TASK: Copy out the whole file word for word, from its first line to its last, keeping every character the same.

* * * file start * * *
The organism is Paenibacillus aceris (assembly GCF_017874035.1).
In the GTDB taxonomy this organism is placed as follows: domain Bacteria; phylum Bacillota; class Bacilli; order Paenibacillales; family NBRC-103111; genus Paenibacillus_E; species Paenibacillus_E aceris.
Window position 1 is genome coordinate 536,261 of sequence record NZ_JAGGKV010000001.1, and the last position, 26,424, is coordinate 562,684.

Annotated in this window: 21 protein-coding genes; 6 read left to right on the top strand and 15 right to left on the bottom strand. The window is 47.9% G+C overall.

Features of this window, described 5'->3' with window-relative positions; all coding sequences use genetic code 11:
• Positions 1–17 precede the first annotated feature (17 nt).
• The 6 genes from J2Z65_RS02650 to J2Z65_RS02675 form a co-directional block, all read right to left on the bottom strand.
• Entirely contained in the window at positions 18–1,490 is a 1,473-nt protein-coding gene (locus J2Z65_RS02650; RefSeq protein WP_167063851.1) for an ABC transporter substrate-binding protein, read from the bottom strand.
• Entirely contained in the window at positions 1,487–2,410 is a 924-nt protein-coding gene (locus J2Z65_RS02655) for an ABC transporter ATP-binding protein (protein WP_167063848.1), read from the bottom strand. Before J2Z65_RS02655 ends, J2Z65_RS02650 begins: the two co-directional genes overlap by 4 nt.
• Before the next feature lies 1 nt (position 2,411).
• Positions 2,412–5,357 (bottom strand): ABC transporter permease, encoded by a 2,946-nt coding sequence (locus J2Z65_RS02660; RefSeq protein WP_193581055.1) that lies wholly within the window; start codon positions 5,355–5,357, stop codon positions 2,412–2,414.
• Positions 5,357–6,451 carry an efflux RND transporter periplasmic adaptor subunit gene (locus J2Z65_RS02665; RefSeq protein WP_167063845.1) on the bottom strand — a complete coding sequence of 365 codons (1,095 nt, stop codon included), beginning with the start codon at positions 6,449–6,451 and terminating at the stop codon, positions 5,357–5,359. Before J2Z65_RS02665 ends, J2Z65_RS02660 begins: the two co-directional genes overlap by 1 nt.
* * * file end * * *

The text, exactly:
The organism is Paenibacillus aceris (assembly GCF_017874035.1).
In the GTDB taxonomy this organism is placed as follows: domain Bacteria; phylum Bacillota; class Bacilli; order Paenibacillales; family NBRC-103111; genus Paenibacillus_E; species Paenibacillus_E aceris.
Window position 1 is genome coordinate 536,261 of sequence record NZ_JAGGKV010000001.1, and the last position, 26,424, is coordinate 562,684.

Annotated in this window: 21 protein-coding genes; 6 read left to right on the top strand and 15 right to left on the bottom strand. The window is 47.9% G+C overall.

Features of this window, described 5'->3' with window-relative positions; all coding sequences use genetic code 11:
• Positions 1–17 precede the first annotated feature (17 nt).
• The 6 genes from J2Z65_RS02650 to J2Z65_RS02675 form a co-directional block, all read right to left on the bottom strand.
• Entirely contained in the window at positions 18–1,490 is a 1,473-nt protein-coding gene (locus J2Z65_RS02650; RefSeq protein WP_167063851.1) for an ABC transporter substrate-binding protein, read from the bottom strand.
• Entirely contained in the window at positions 1,487–2,410 is a 924-nt protein-coding gene (locus J2Z65_RS02655) for an ABC transporter ATP-binding protein (protein WP_167063848.1), read from the bottom strand. Before J2Z65_RS02655 ends, J2Z65_RS02650 begins: the two co-directional genes overlap by 4 nt.
• Before the next feature lies 1 nt (position 2,411).
• Positions 2,412–5,357 (bottom strand): ABC transporter permease, encoded by a 2,946-nt coding sequence (locus J2Z65_RS02660; RefSeq protein WP_193581055.1) that lies wholly within the window; start codon positions 5,355–5,357, stop codon positions 2,412–2,414.
• Positions 5,357–6,451 carry an efflux RND transporter periplasmic adaptor subunit gene (locus J2Z65_RS02665; RefSeq protein WP_167063845.1) on the bottom strand — a complete coding sequence of 365 codons (1,095 nt, stop codon included), beginning with the start codon at positions 6,449–6,451 and terminating at the stop codon, positions 5,357–5,359. Before J2Z65_RS02665 ends, J2Z65_RS02660 begins: the two co-directional genes overlap by 1 nt.